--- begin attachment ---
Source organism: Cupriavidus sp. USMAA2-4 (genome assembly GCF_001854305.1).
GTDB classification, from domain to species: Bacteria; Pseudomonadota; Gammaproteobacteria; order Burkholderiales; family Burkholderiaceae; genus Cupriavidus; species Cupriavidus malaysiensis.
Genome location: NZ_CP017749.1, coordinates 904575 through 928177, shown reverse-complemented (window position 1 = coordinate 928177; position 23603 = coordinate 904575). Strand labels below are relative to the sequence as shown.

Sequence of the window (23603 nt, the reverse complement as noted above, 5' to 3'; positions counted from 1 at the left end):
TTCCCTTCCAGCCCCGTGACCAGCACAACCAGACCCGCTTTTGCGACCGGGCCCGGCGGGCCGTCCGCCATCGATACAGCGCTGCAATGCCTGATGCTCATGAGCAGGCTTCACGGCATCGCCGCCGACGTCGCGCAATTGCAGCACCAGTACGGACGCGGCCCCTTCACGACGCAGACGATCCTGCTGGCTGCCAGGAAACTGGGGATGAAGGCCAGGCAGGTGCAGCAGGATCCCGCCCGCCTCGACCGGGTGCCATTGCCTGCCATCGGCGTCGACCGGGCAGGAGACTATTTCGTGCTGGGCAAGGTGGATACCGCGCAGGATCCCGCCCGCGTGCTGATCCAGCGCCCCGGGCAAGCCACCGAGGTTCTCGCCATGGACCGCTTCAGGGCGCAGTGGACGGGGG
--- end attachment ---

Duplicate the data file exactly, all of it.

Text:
Source organism: Cupriavidus sp. USMAA2-4 (genome assembly GCF_001854305.1).
GTDB classification, from domain to species: Bacteria; Pseudomonadota; Gammaproteobacteria; order Burkholderiales; family Burkholderiaceae; genus Cupriavidus; species Cupriavidus malaysiensis.
Genome location: NZ_CP017749.1, coordinates 904575 through 928177, shown reverse-complemented (window position 1 = coordinate 928177; position 23603 = coordinate 904575). Strand labels below are relative to the sequence as shown.

Sequence of the window (23603 nt, the reverse complement as noted above, 5' to 3'; positions counted from 1 at the left end):
TTCCCTTCCAGCCCCGTGACCAGCACAACCAGACCCGCTTTTGCGACCGGGCCCGGCGGGCCGTCCGCCATCGATACAGCGCTGCAATGCCTGATGCTCATGAGCAGGCTTCACGGCATCGCCGCCGACGTCGCGCAATTGCAGCACCAGTACGGACGCGGCCCCTTCACGACGCAGACGATCCTGCTGGCTGCCAGGAAACTGGGGATGAAGGCCAGGCAGGTGCAGCAGGATCCCGCCCGCCTCGACCGGGTGCCATTGCCTGCCATCGGCGTCGACCGGGCAGGAGACTATTTCGTGCTGGGCAAGGTGGATACCGCGCAGGATCCCGCCCGCGTGCTGATCCAGCGCCCCGGGCAAGCCACCGAGGTTCTCGCCATGGACCGCTTCAGGGCGCAGTGGACGGGGG